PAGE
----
There are miles and miles of hiking trails through the national forest right from your door. In fact, you could hike all the way to Mexico or Canada without moving your car. (It's possible to connect to the Pacific Crest Trail by hiking up towards Corral Pass.)
We maintain a network for close-by trails.
The Loop Trail: A good 45-minute hike is our loop trail up to Corral Pass road and then back down to our field. This trail passes by Deep Creek (one of the prettiest mountain streams around), goes through a ravine to a nice viewpoint of the White River Valley and then circles through old-growth trees back to our field. In the spring, you’ll often see elk especially in the early evening.
If you just want a short hike or you’re traveling with little ones, it’s also nice to just do the first 10-15 minutes of this trail across the two foot bridges on Deep Creek. Take the trail to the left just past the second bridge to Deep Creek Falls. Notice how the natural air-conditioning of the stream lowers the temperature by about 10 degrees.
Deep Creek Trail To Noble Knob: This is a more aggressive hike with great views of Mt. Rainier. Take plenty of water since the trail is steep. This is one of our favorite trails since it’s usually deserted and, about 3 ½ miles up, you’ll come to a clearing with great Mt. Rainier views. Along the way, there are also some nice viewpoints of the White River Valley. Click here to read more.
Goat Falls: This is a great hike with kids (and it’s pretty wonderful for adults too)! Although it’s listed in The Mountaineers’ Best Hikes With Kids, the trail isn’t usually crowded Along the way, you’ll get great views of the White River Valley, pass some very old (approximately 250-500 year old) trees and charming old cabins, and pass some really nice wading spots. Goat Falls itself is a 20-foot waterfall that’s absolutely gorgeous! Click here to read more.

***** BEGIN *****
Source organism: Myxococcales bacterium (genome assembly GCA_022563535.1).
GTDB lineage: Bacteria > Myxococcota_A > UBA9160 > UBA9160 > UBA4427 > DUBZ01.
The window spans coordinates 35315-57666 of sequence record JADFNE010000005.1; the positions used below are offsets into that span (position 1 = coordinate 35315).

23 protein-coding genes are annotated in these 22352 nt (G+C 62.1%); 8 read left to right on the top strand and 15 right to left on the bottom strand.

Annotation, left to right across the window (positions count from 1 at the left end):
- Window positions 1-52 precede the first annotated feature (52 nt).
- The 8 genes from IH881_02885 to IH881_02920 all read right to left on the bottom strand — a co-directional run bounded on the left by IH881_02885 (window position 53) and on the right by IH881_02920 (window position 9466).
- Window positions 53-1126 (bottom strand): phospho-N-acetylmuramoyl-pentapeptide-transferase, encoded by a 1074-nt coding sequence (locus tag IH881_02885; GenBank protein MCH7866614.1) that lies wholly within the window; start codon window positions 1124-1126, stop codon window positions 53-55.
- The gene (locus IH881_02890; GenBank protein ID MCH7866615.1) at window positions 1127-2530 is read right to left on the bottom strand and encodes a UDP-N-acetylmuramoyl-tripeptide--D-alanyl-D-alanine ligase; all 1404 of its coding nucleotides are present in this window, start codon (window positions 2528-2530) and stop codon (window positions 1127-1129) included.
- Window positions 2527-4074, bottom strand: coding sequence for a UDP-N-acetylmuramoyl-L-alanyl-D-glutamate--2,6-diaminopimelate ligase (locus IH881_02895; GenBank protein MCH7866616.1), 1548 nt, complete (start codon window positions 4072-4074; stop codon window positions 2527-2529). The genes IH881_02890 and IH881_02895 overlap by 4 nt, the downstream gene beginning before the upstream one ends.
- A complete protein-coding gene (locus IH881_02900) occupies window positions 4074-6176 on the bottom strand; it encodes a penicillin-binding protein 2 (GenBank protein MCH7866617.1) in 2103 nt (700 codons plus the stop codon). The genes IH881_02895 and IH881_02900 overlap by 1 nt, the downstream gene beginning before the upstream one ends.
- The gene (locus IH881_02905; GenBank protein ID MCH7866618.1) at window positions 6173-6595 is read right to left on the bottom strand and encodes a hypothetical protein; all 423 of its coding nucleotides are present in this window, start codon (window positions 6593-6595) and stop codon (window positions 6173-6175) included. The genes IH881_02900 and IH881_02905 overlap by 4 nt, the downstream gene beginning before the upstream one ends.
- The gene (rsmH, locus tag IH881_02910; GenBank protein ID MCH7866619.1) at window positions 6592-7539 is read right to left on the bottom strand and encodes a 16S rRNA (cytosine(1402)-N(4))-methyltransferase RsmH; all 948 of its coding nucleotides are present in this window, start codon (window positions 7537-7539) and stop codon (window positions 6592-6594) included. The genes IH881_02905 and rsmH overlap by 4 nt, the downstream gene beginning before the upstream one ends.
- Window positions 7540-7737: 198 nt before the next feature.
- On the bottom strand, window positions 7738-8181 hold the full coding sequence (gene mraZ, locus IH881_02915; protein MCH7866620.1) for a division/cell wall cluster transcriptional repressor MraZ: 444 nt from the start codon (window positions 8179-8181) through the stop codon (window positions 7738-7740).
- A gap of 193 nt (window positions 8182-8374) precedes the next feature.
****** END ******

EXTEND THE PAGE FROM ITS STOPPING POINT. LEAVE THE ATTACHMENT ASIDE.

White River Trail to Dry Creek, Camp Sheppard and Snoquera Falls: This trail goes approximately 2 miles each way to Camp Sheppard, which is a Boy Scout Camp. You can continue on the trail about another 1 ½ miles to Snoquera Falls, which is especially pretty in the spring and early summer. Along the way, you’ll pass a couple of large log cabins and some pretty streams. Many trail runners like this one because it is relatively flat. Click here to read more.
Forest Trails: There is a whole series of forest trails that start from our field and driveway and wind through the trees. These are especially nice in the early morning and evening when you’ll often surprise elk and deer grazing. Again, consult the map for more details, but you shouldn’t get lost as long as you remember which side the highway is on.